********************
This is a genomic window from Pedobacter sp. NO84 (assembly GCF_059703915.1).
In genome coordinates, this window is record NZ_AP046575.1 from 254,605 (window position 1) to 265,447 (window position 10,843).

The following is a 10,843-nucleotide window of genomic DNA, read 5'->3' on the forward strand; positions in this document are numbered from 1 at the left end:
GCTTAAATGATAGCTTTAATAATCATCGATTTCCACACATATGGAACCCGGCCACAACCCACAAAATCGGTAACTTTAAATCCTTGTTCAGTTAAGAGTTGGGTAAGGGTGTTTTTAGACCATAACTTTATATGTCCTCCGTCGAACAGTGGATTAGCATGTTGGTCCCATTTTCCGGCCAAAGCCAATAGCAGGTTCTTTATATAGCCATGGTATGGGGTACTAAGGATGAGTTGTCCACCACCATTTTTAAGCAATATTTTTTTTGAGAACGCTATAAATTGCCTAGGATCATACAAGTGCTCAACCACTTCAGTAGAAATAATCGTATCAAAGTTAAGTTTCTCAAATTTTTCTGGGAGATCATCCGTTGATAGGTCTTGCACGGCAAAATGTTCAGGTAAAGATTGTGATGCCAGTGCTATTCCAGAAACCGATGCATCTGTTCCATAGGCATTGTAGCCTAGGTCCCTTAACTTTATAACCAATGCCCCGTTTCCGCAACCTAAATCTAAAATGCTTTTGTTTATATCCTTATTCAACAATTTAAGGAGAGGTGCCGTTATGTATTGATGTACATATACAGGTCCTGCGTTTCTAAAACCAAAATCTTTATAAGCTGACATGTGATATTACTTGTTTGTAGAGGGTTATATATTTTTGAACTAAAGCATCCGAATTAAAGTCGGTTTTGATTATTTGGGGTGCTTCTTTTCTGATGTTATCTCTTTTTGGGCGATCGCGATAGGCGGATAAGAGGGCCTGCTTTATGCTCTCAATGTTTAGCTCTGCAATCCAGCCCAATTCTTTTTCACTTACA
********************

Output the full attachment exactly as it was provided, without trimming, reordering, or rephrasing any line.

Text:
This is a genomic window from Pedobacter sp. NO84 (assembly GCF_059703915.1).
In genome coordinates, this window is record NZ_AP046575.1 from 254,605 (window position 1) to 265,447 (window position 10,843).

The following is a 10,843-nucleotide window of genomic DNA, read 5'->3' on the forward strand; positions in this document are numbered from 1 at the left end:
GCTTAAATGATAGCTTTAATAATCATCGATTTCCACACATATGGAACCCGGCCACAACCCACAAAATCGGTAACTTTAAATCCTTGTTCAGTTAAGAGTTGGGTAAGGGTGTTTTTAGACCATAACTTTATATGTCCTCCGTCGAACAGTGGATTAGCATGTTGGTCCCATTTTCCGGCCAAAGCCAATAGCAGGTTCTTTATATAGCCATGGTATGGGGTACTAAGGATGAGTTGTCCACCACCATTTTTAAGCAATATTTTTTTTGAGAACGCTATAAATTGCCTAGGATCATACAAGTGCTCAACCACTTCAGTAGAAATAATCGTATCAAAGTTAAGTTTCTCAAATTTTTCTGGGAGATCATCCGTTGATAGGTCTTGCACGGCAAAATGTTCAGGTAAAGATTGTGATGCCAGTGCTATTCCAGAAACCGATGCATCTGTTCCATAGGCATTGTAGCCTAGGTCCCTTAACTTTATAACCAATGCCCCGTTTCCGCAACCTAAATCTAAAATGCTTTTGTTTATATCCTTATTCAACAATTTAAGGAGAGGTGCCGTTATGTATTGATGTACATATACAGGTCCTGCGTTTCTAAAACCAAAATCTTTATAAGCTGACATGTGATATTACTTGTTTGTAGAGGGTTATATATTTTTGAACTAAAGCATCCGAATTAAAGTCGGTTTTGATTATTTGGGGTGCTTCTTTTCTGATGTTATCTCTTTTTGGGCGATCGCGATAGGCGGATAAGAGGGCCTGCTTTATGCTCTCAATGTTTAGCTCTGCAATCCAGCCCAATTCTTTTTCACTTACA